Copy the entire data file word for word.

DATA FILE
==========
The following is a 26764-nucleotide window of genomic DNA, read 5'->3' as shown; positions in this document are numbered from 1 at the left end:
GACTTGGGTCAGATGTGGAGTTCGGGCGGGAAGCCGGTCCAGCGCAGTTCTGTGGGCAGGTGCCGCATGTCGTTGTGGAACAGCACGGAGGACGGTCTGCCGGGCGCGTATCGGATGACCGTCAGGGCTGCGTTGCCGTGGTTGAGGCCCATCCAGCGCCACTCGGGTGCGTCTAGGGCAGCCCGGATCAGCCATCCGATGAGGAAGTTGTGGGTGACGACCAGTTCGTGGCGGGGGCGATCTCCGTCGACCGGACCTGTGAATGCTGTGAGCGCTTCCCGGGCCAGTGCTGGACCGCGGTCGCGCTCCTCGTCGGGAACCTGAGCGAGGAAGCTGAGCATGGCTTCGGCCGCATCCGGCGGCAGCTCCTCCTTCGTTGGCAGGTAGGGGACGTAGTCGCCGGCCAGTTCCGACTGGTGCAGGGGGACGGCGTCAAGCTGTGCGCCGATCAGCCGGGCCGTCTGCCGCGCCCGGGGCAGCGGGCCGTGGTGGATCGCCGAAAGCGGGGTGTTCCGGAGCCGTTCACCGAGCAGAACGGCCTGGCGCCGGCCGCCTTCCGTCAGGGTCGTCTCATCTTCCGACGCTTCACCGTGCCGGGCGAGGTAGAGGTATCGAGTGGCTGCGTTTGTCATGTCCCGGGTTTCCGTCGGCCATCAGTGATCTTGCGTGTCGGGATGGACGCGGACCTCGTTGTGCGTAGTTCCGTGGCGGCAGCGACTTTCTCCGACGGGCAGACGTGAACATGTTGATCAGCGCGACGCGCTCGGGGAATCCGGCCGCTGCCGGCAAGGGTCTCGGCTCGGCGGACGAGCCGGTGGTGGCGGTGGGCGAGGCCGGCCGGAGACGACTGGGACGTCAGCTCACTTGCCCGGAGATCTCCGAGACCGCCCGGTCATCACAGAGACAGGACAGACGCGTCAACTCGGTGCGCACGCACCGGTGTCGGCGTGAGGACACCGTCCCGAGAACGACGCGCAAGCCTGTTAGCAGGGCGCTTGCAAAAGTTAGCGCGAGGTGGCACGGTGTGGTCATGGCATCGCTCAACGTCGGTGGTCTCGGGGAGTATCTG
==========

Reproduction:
The following is a 26764-nucleotide window of genomic DNA, read 5'->3' as shown; positions in this document are numbered from 1 at the left end:
GACTTGGGTCAGATGTGGAGTTCGGGCGGGAAGCCGGTCCAGCGCAGTTCTGTGGGCAGGTGCCGCATGTCGTTGTGGAACAGCACGGAGGACGGTCTGCCGGGCGCGTATCGGATGACCGTCAGGGCTGCGTTGCCGTGGTTGAGGCCCATCCAGCGCCACTCGGGTGCGTCTAGGGCAGCCCGGATCAGCCATCCGATGAGGAAGTTGTGGGTGACGACCAGTTCGTGGCGGGGGCGATCTCCGTCGACCGGACCTGTGAATGCTGTGAGCGCTTCCCGGGCCAGTGCTGGACCGCGGTCGCGCTCCTCGTCGGGAACCTGAGCGAGGAAGCTGAGCATGGCTTCGGCCGCATCCGGCGGCAGCTCCTCCTTCGTTGGCAGGTAGGGGACGTAGTCGCCGGCCAGTTCCGACTGGTGCAGGGGGACGGCGTCAAGCTGTGCGCCGATCAGCCGGGCCGTCTGCCGCGCCCGGGGCAGCGGGCCGTGGTGGATCGCCGAAAGCGGGGTGTTCCGGAGCCGTTCACCGAGCAGAACGGCCTGGCGCCGGCCGCCTTCCGTCAGGGTCGTCTCATCTTCCGACGCTTCACCGTGCCGGGCGAGGTAGAGGTATCGAGTGGCTGCGTTTGTCATGTCCCGGGTTTCCGTCGGCCATCAGTGATCTTGCGTGTCGGGATGGACGCGGACCTCGTTGTGCGTAGTTCCGTGGCGGCAGCGACTTTCTCCGACGGGCAGACGTGAACATGTTGATCAGCGCGACGCGCTCGGGGAATCCGGCCGCTGCCGGCAAGGGTCTCGGCTCGGCGGACGAGCCGGTGGTGGCGGTGGGCGAGGCCGGCCGGAGACGACTGGGACGTCAGCTCACTTGCCCGGAGATCTCCGAGACCGCCCGGTCATCACAGAGACAGGACAGACGCGTCAACTCGGTGCGCACGCACCGGTGTCGGCGTGAGGACACCGTCCCGAGAACGACGCGCAAGCCTGTTAGCAGGGCGCTTGCAAAAGTTAGCGCGAGGTGGCACGGTGTGGTCATGGCATCGCTCAACGTCGGTGGTCTCGGGGAGTATCTG